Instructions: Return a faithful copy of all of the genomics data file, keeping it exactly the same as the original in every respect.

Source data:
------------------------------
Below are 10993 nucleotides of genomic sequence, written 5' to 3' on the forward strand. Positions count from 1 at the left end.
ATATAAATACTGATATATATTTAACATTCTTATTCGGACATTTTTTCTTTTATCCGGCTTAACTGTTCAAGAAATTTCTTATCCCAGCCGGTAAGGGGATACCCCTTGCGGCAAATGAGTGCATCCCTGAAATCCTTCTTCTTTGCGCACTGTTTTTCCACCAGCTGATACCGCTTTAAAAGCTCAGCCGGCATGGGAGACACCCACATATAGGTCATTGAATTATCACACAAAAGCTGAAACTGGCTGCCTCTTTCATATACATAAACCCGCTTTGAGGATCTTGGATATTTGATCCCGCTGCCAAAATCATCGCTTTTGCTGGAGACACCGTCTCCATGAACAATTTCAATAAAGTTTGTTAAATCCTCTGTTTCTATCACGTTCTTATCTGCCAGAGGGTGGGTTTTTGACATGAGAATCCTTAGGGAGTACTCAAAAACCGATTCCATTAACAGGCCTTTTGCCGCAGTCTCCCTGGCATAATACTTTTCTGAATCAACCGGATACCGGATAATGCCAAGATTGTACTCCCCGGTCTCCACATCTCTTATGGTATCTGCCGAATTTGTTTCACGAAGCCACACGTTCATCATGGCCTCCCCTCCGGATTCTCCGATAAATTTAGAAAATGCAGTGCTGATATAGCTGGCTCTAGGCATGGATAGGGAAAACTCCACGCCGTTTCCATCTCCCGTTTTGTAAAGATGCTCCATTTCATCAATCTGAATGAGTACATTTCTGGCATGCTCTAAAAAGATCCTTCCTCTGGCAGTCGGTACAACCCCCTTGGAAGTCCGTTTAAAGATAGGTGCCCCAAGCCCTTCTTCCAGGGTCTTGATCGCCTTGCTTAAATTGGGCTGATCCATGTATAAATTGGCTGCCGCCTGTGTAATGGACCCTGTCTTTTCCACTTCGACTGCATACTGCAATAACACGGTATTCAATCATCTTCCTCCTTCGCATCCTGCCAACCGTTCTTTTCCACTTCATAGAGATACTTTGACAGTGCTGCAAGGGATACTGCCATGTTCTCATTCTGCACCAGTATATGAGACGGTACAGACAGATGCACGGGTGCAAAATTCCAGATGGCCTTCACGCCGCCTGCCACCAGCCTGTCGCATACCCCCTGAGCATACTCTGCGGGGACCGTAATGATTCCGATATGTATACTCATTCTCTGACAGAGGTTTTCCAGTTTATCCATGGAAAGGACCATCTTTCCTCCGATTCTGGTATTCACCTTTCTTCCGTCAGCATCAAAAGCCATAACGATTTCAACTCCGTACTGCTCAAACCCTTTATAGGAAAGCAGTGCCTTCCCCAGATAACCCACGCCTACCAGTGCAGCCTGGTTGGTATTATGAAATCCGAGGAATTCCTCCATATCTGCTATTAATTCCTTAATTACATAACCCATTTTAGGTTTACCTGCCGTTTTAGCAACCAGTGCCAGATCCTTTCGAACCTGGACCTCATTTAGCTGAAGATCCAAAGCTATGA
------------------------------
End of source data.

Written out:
Below are 10993 nucleotides of genomic sequence, written 5' to 3' on the forward strand. Positions count from 1 at the left end.
ATATAAATACTGATATATATTTAACATTCTTATTCGGACATTTTTTCTTTTATCCGGCTTAACTGTTCAAGAAATTTCTTATCCCAGCCGGTAAGGGGATACCCCTTGCGGCAAATGAGTGCATCCCTGAAATCCTTCTTCTTTGCGCACTGTTTTTCCACCAGCTGATACCGCTTTAAAAGCTCAGCCGGCATGGGAGACACCCACATATAGGTCATTGAATTATCACACAAAAGCTGAAACTGGCTGCCTCTTTCATATACATAAACCCGCTTTGAGGATCTTGGATATTTGATCCCGCTGCCAAAATCATCGCTTTTGCTGGAGACACCGTCTCCATGAACAATTTCAATAAAGTTTGTTAAATCCTCTGTTTCTATCACGTTCTTATCTGCCAGAGGGTGGGTTTTTGACATGAGAATCCTTAGGGAGTACTCAAAAACCGATTCCATTAACAGGCCTTTTGCCGCAGTCTCCCTGGCATAATACTTTTCTGAATCAACCGGATACCGGATAATGCCAAGATTGTACTCCCCGGTCTCCACATCTCTTATGGTATCTGCCGAATTTGTTTCACGAAGCCACACGTTCATCATGGCCTCCCCTCCGGATTCTCCGATAAATTTAGAAAATGCAGTGCTGATATAGCTGGCTCTAGGCATGGATAGGGAAAACTCCACGCCGTTTCCATCTCCCGTTTTGTAAAGATGCTCCATTTCATCAATCTGAATGAGTACATTTCTGGCATGCTCTAAAAAGATCCTTCCTCTGGCAGTCGGTACAACCCCCTTGGAAGTCCGTTTAAAGATAGGTGCCCCAAGCCCTTCTTCCAGGGTCTTGATCGCCTTGCTTAAATTGGGCTGATCCATGTATAAATTGGCTGCCGCCTGTGTAATGGACCCTGTCTTTTCCACTTCGACTGCATACTGCAATAACACGGTATTCAATCATCTTCCTCCTTCGCATCCTGCCAACCGTTCTTTTCCACTTCATAGAGATACTTTGACAGTGCTGCAAGGGATACTGCCATGTTCTCATTCTGCACCAGTATATGAGACGGTACAGACAGATGCACGGGTGCAAAATTCCAGATGGCCTTCACGCCGCCTGCCACCAGCCTGTCGCATACCCCCTGAGCATACTCTGCGGGGACCGTAATGATTCCGATATGTATACTCATTCTCTGACAGAGGTTTTCCAGTTTATCCATGGAAAGGACCATCTTTCCTCCGATTCTGGTATTCACCTTTCTTCCGTCAGCATCAAAAGCCATAACGATTTCAACTCCGTACTGCTCAAACCCTTTATAGGAAAGCAGTGCCTTCCCCAGATAACCCACGCCTACCAGTGCAGCCTGGTTGGTATTATGAAATCCGAGGAATTCCTCCATATCTGCTATTAATTCCTTAATTACATAACCCATTTTAGGTTTACCTGCCGTTTTAGCAACCAGTGCCAGATCCTTTCGAACCTGGACCTCATTTAGCTGAAGATCCAAAGCTATGA